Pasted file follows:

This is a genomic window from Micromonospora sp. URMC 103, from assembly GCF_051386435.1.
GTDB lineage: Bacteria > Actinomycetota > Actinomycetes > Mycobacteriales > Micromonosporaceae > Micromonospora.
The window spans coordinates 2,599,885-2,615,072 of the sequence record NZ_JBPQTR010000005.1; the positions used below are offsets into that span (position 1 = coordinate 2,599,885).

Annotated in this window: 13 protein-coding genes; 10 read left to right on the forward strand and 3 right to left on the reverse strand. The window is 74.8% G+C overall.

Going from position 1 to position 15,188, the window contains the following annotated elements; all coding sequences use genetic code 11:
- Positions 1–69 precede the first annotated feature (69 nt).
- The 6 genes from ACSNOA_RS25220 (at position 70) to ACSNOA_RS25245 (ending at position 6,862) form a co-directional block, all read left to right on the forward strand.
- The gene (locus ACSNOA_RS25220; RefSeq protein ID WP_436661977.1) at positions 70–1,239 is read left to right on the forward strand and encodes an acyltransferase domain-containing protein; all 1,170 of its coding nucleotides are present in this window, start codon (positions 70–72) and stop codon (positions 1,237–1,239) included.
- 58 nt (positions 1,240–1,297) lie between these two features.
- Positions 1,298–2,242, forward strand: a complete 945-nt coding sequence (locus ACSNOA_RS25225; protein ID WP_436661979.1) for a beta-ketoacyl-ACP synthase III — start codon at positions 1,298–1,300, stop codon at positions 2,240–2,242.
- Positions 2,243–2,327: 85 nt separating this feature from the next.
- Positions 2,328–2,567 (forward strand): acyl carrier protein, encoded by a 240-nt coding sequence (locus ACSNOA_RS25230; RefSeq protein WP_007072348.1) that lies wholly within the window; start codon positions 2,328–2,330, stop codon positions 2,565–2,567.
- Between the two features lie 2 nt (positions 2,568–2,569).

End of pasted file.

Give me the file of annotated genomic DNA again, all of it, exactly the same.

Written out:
This is a genomic window from Micromonospora sp. URMC 103, from assembly GCF_051386435.1.
GTDB lineage: Bacteria > Actinomycetota > Actinomycetes > Mycobacteriales > Micromonosporaceae > Micromonospora.
The window spans coordinates 2,599,885-2,615,072 of the sequence record NZ_JBPQTR010000005.1; the positions used below are offsets into that span (position 1 = coordinate 2,599,885).

Annotated in this window: 13 protein-coding genes; 10 read left to right on the forward strand and 3 right to left on the reverse strand. The window is 74.8% G+C overall.

Going from position 1 to position 15,188, the window contains the following annotated elements; all coding sequences use genetic code 11:
- Positions 1–69 precede the first annotated feature (69 nt).
- The 6 genes from ACSNOA_RS25220 (at position 70) to ACSNOA_RS25245 (ending at position 6,862) form a co-directional block, all read left to right on the forward strand.
- The gene (locus ACSNOA_RS25220; RefSeq protein ID WP_436661977.1) at positions 70–1,239 is read left to right on the forward strand and encodes an acyltransferase domain-containing protein; all 1,170 of its coding nucleotides are present in this window, start codon (positions 70–72) and stop codon (positions 1,237–1,239) included.
- 58 nt (positions 1,240–1,297) lie between these two features.
- Positions 1,298–2,242, forward strand: a complete 945-nt coding sequence (locus ACSNOA_RS25225; protein ID WP_436661979.1) for a beta-ketoacyl-ACP synthase III — start codon at positions 1,298–1,300, stop codon at positions 2,240–2,242.
- Positions 2,243–2,327: 85 nt separating this feature from the next.
- Positions 2,328–2,567 (forward strand): acyl carrier protein, encoded by a 240-nt coding sequence (locus ACSNOA_RS25230; RefSeq protein WP_007072348.1) that lies wholly within the window; start codon positions 2,328–2,330, stop codon positions 2,565–2,567.
- Between the two features lie 2 nt (positions 2,568–2,569).